Import/Export URL’s & PR – This allows you to import and export the URLs with their page rank.
More List Tools – Features like randomising the list’s order are available in here.
The next topic I will go onto explain is keywords in Scrapebox.
Scrapebox has a few decent tools you can use for some keyword research.
This tool allows you to enter a few keywords and the tool will look through the selected search engines and find keywords similar to the one’s you’ve entered. First you need to click on the scrape button just underneath the keyword section, then you’ll be presented with a window that looks like this:
If you click on the menu at the bottom left you can select the search engines that you want the scraper to take it from.
Now that you’ve selected your sources it’s time to enter a few words that you want to scrape. I’ve typed in the words ‘window repairs’ and ‘door repairs’, clicked ‘start’ and up comes the suggested list.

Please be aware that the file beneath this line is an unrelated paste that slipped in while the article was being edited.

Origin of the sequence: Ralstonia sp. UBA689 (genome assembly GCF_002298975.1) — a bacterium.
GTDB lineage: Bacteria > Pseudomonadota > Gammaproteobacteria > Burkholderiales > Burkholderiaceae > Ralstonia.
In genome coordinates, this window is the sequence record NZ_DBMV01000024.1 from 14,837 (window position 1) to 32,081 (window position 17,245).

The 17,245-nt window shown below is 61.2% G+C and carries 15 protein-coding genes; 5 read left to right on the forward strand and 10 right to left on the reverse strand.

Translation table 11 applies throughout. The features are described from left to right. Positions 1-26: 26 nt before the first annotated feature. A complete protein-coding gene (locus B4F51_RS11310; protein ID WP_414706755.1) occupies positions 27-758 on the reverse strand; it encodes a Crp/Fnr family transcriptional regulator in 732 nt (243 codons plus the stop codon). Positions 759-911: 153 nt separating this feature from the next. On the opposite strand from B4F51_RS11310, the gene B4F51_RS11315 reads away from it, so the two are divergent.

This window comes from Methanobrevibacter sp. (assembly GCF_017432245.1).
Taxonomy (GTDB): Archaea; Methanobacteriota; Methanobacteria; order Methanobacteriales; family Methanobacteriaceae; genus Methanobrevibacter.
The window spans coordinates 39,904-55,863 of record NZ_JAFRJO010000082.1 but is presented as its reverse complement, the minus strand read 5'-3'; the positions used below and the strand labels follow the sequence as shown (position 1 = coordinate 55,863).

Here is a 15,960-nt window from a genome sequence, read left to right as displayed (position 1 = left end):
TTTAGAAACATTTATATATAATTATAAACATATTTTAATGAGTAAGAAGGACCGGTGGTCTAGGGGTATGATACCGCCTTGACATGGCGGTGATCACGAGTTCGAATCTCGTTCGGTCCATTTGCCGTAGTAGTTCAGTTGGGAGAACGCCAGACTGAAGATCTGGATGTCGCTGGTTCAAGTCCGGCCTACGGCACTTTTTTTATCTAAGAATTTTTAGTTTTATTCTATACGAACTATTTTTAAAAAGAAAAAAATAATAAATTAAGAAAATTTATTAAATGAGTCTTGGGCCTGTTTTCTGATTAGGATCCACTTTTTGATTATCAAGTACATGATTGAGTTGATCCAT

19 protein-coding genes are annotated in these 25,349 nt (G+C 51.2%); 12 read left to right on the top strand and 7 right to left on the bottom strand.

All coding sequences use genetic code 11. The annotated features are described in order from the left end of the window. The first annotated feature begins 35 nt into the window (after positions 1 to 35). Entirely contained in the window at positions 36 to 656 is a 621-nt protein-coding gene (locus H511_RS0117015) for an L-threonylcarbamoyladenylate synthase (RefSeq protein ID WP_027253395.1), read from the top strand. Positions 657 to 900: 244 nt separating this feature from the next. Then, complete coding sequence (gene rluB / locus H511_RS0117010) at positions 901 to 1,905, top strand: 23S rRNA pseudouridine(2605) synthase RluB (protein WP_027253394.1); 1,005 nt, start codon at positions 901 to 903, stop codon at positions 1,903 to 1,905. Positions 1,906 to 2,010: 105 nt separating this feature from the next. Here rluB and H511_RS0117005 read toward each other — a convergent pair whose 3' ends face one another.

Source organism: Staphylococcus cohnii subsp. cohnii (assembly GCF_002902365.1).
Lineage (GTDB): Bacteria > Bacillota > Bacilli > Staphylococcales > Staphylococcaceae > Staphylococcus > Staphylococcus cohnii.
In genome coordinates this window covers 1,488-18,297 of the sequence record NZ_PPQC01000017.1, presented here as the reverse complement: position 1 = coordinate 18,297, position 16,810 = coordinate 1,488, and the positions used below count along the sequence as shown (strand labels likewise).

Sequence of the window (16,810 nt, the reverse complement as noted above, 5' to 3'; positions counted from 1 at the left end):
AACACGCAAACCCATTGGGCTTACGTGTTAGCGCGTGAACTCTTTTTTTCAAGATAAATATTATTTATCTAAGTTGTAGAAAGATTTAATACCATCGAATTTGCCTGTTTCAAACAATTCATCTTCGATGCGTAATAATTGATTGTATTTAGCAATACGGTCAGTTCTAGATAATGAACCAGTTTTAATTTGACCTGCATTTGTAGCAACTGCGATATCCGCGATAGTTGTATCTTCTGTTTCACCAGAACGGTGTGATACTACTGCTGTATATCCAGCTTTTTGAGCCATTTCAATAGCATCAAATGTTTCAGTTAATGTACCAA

This is a list of 34 unique keywords that have been generated by Scrapebox. You need to click on the ‘export’ button to save the keywords to Scrapebox and then start the process over again with your new 34. You can keep doing this until you’ve finally got your ideal amount, now you can install the Google competition finder.
Google Competition Finder
This is another Add-on that is freely available on Scrapebox. With this you can check how many pages have been indexed by Google for each of your keywords. It is very useful in finding out how competitive each of your keywords are. To use this head to the ‘Addons’ tab and once you’ve installed it, load your keywords from Scrapebox onto it.
Now your keywords are ready, make sure that you check the box for exact match. This means your keywords will use quotes to ensure the most accurate results. You can adjust the amount of connections you are using as well but I recommend about ’10’ to be safe.
Once it’s finished export the file as an excel file, this is done at the bottom right hand site by clicking on the ‘Export’ button. Open up the excel file and sort the files from lowest to highest so you can get a better idea of how competitive each of your exact match keywords are. You could from here start to sort your keywords into high and low if you have a really high volume of words.